Bringing the hills alive
16:20 10 December 2014
Copyright © Matthew Tomkinson / In Partnership 2007
John Carter, long-time presenter of TV’s Wish You Were Here programme and seasoned globetrotter, reignites his flirtation with the many delights of winter sports
Back when I bore a lighter burden of years, and had time to spare, I became interested in winter sports. It was a brief flirtation, mainly because I could not see the point of queuing to be carried to the top of a mountain in order to slide down it, only to join another queue to be carried up again. The fact that I fell over a lot and was outclassed by pupils from the kindergarten may also have had something to do with my disenchantment.
However, I did, later, discover and enjoy cross-country skiing for a few winters. It made more sense to be going from one location to another at a reasonable pace. These musings have been brought on by a contemplation of holidays in the Ramblers Worldwide Winter Spirit brochure, because some of them offer the cross-country skiing that I enjoyed.
Take, for example, the seven-night holiday based in the Union Hotel in Dobbiaco, a small community in the Italian Tyrol, close to the border with Austria.
A little over 4,000 feet above sea level, it is reckoned to offer the best cross-country skiing in Europe, with a 125-mile network of tracks suitable for everyone from beginners to experts. (Ramblers work on the assumption that their clients will have a little experience, which is reasonable enough.)
Among the amenities of the Union Hotel are a swimming pool, sauna and solarium which would, I reckon, be ideal for easing the muscles at the end of the day. The provincial capital, Bolzano, is a little over 43 miles away and, as the holiday includes a free transport pass, is ideal as a destination should you want to take a day off from the snow.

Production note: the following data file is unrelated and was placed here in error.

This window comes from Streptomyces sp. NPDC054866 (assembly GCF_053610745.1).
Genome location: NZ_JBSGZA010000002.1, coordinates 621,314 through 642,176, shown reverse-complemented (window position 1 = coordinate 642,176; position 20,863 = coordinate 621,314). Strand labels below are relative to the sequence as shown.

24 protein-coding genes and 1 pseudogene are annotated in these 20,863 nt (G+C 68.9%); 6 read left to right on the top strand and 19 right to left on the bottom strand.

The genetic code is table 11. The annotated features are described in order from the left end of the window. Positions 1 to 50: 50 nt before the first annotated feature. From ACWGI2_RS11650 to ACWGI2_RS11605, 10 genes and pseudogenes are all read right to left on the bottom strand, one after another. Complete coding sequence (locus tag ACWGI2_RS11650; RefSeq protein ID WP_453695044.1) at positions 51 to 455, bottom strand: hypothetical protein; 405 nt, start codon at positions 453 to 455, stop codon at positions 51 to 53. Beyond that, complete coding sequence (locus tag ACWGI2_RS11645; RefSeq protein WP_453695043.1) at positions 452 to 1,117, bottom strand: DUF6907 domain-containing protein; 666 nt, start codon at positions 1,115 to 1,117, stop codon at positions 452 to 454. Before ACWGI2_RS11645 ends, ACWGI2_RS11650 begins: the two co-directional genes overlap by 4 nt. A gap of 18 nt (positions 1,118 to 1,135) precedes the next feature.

Or try another seven-night, half-board holiday to the Stubai valley in Austria and the resort of Fulpmes (no, I’d never heard of it, either). Your base is the four-star Activ Hotel Donnerhof, a few minutes walk from the centre of the community. Again, you have access to a network of cross-country tracks and, I was interested to learn, that these are never far from local bus routes so, if you feel you’ve done enough, you can wait at a convenient stop for a ride home. A free ride, as it happens, as the local buses make no charge. However, that doesn’t apply to the tram which will take you all the way down into Innsbruck, should you fancy a day off.
For a winter holiday more in keeping with the RWH tradition, try hiking through the valleys of Cappodocia, in Turkey. The three-star Akuzum in Urgup is the base for this seven-night holiday. As it is a bed and breakfast arrangement, this gives you the option of eating out in local restaurants and the hotel is very close to the centre of the town.
The walking routes are along the region’s valleys and give you opportunities to visit local communities and see underground settlements and churches carved from rocks. The traditions of ‘rock settlements’ go back many centuries.
The Christmas markets of Dresden and Berlin are also extremely tempting, especially if, like me, your best walking days are behind you. The walking element on this holiday consists of sightseeing tours of the two cities, as the markets and general festivities of Christmas dominate this eight-night package. All meals are taken in the hotels or in local restaurants and two festive dinners are also included.
Perhaps, despite the burden of years, I shall take to the slopes once again with a new spirit of adventure!
Get in touch
To find details of these or other winter breaks, visit www.ramblersholidays.co.uk